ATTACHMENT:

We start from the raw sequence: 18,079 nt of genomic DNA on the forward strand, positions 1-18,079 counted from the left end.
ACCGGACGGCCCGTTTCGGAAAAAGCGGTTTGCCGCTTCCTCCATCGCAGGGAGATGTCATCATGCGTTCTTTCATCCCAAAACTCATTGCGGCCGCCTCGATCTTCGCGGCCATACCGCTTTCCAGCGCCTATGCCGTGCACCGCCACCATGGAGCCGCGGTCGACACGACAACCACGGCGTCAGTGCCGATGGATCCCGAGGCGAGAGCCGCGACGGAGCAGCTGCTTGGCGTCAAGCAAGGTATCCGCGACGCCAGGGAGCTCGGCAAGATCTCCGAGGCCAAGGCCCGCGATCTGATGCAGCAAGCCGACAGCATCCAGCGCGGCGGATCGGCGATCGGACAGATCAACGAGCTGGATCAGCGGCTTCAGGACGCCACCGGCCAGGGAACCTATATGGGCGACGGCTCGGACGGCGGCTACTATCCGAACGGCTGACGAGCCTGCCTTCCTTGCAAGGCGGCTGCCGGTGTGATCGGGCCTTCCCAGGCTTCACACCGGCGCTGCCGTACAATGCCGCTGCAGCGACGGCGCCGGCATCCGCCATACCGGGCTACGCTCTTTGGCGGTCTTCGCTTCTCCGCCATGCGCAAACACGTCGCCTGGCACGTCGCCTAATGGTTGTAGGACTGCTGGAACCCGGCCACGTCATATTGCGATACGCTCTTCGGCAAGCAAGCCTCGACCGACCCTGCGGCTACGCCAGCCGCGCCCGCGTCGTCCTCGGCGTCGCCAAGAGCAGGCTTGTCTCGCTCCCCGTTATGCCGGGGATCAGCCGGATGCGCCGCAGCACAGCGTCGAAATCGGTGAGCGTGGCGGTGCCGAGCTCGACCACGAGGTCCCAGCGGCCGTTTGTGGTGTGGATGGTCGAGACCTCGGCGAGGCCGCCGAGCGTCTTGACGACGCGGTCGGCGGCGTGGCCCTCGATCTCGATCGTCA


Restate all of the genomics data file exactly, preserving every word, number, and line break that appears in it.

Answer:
We start from the raw sequence: 18,079 nt of genomic DNA on the forward strand, positions 1-18,079 counted from the left end.
ACCGGACGGCCCGTTTCGGAAAAAGCGGTTTGCCGCTTCCTCCATCGCAGGGAGATGTCATCATGCGTTCTTTCATCCCAAAACTCATTGCGGCCGCCTCGATCTTCGCGGCCATACCGCTTTCCAGCGCCTATGCCGTGCACCGCCACCATGGAGCCGCGGTCGACACGACAACCACGGCGTCAGTGCCGATGGATCCCGAGGCGAGAGCCGCGACGGAGCAGCTGCTTGGCGTCAAGCAAGGTATCCGCGACGCCAGGGAGCTCGGCAAGATCTCCGAGGCCAAGGCCCGCGATCTGATGCAGCAAGCCGACAGCATCCAGCGCGGCGGATCGGCGATCGGACAGATCAACGAGCTGGATCAGCGGCTTCAGGACGCCACCGGCCAGGGAACCTATATGGGCGACGGCTCGGACGGCGGCTACTATCCGAACGGCTGACGAGCCTGCCTTCCTTGCAAGGCGGCTGCCGGTGTGATCGGGCCTTCCCAGGCTTCACACCGGCGCTGCCGTACAATGCCGCTGCAGCGACGGCGCCGGCATCCGCCATACCGGGCTACGCTCTTTGGCGGTCTTCGCTTCTCCGCCATGCGCAAACACGTCGCCTGGCACGTCGCCTAATGGTTGTAGGACTGCTGGAACCCGGCCACGTCATATTGCGATACGCTCTTCGGCAAGCAAGCCTCGACCGACCCTGCGGCTACGCCAGCCGCGCCCGCGTCGTCCTCGGCGTCGCCAAGAGCAGGCTTGTCTCGCTCCCCGTTATGCCGGGGATCAGCCGGATGCGCCGCAGCACAGCGTCGAAATCGGTGAGCGTGGCGGTGCCGAGCTCGACCACGAGGTCCCAGCGGCCGTTTGTGGTGTGGATGGTCGAGACCTCGGCGAGGCCGCCGAGCGTCTTGACGACGCGGTCGGCGGCGTGGCCCTCGATCTCGATCGTCA